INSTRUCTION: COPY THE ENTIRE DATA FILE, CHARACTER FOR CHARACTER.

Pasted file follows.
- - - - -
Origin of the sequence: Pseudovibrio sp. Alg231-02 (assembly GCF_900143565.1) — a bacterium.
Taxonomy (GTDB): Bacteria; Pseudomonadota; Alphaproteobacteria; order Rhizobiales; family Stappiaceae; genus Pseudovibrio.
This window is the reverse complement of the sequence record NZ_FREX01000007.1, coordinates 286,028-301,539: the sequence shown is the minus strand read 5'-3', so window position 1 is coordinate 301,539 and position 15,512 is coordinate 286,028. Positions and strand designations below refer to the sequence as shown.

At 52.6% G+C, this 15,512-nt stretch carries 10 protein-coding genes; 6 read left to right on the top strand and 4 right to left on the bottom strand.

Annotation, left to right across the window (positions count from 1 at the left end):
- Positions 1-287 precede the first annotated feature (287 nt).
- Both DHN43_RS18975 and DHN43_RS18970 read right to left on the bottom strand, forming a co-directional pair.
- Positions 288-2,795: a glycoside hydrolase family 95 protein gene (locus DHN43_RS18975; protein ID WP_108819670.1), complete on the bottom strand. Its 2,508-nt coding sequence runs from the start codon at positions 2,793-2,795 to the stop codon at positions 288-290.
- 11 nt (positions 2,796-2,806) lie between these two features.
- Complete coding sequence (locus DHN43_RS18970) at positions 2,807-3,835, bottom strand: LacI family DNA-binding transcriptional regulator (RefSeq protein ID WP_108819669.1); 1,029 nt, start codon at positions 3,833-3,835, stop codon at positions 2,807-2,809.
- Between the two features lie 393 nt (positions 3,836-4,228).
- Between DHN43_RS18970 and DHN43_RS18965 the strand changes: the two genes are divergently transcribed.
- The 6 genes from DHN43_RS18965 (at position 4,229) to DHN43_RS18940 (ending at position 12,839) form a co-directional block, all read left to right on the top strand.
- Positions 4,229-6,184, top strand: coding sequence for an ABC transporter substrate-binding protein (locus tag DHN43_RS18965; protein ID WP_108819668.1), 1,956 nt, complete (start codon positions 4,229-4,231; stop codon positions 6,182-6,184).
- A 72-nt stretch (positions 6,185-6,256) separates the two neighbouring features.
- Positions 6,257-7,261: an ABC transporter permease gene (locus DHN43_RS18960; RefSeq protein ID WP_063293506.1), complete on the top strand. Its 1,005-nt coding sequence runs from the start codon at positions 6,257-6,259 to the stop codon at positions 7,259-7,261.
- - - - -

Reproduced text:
Origin of the sequence: Pseudovibrio sp. Alg231-02 (assembly GCF_900143565.1) — a bacterium.
Taxonomy (GTDB): Bacteria; Pseudomonadota; Alphaproteobacteria; order Rhizobiales; family Stappiaceae; genus Pseudovibrio.
This window is the reverse complement of the sequence record NZ_FREX01000007.1, coordinates 286,028-301,539: the sequence shown is the minus strand read 5'-3', so window position 1 is coordinate 301,539 and position 15,512 is coordinate 286,028. Positions and strand designations below refer to the sequence as shown.

At 52.6% G+C, this 15,512-nt stretch carries 10 protein-coding genes; 6 read left to right on the top strand and 4 right to left on the bottom strand.

Annotation, left to right across the window (positions count from 1 at the left end):
- Positions 1-287 precede the first annotated feature (287 nt).
- Both DHN43_RS18975 and DHN43_RS18970 read right to left on the bottom strand, forming a co-directional pair.
- Positions 288-2,795: a glycoside hydrolase family 95 protein gene (locus DHN43_RS18975; protein ID WP_108819670.1), complete on the bottom strand. Its 2,508-nt coding sequence runs from the start codon at positions 2,793-2,795 to the stop codon at positions 288-290.
- 11 nt (positions 2,796-2,806) lie between these two features.
- Complete coding sequence (locus DHN43_RS18970) at positions 2,807-3,835, bottom strand: LacI family DNA-binding transcriptional regulator (RefSeq protein ID WP_108819669.1); 1,029 nt, start codon at positions 3,833-3,835, stop codon at positions 2,807-2,809.
- Between the two features lie 393 nt (positions 3,836-4,228).
- Between DHN43_RS18970 and DHN43_RS18965 the strand changes: the two genes are divergently transcribed.
- The 6 genes from DHN43_RS18965 (at position 4,229) to DHN43_RS18940 (ending at position 12,839) form a co-directional block, all read left to right on the top strand.
- Positions 4,229-6,184, top strand: coding sequence for an ABC transporter substrate-binding protein (locus tag DHN43_RS18965; protein ID WP_108819668.1), 1,956 nt, complete (start codon positions 4,229-4,231; stop codon positions 6,182-6,184).
- A 72-nt stretch (positions 6,185-6,256) separates the two neighbouring features.
- Positions 6,257-7,261: an ABC transporter permease gene (locus DHN43_RS18960; RefSeq protein ID WP_063293506.1), complete on the top strand. Its 1,005-nt coding sequence runs from the start codon at positions 6,257-6,259 to the stop codon at positions 7,259-7,261.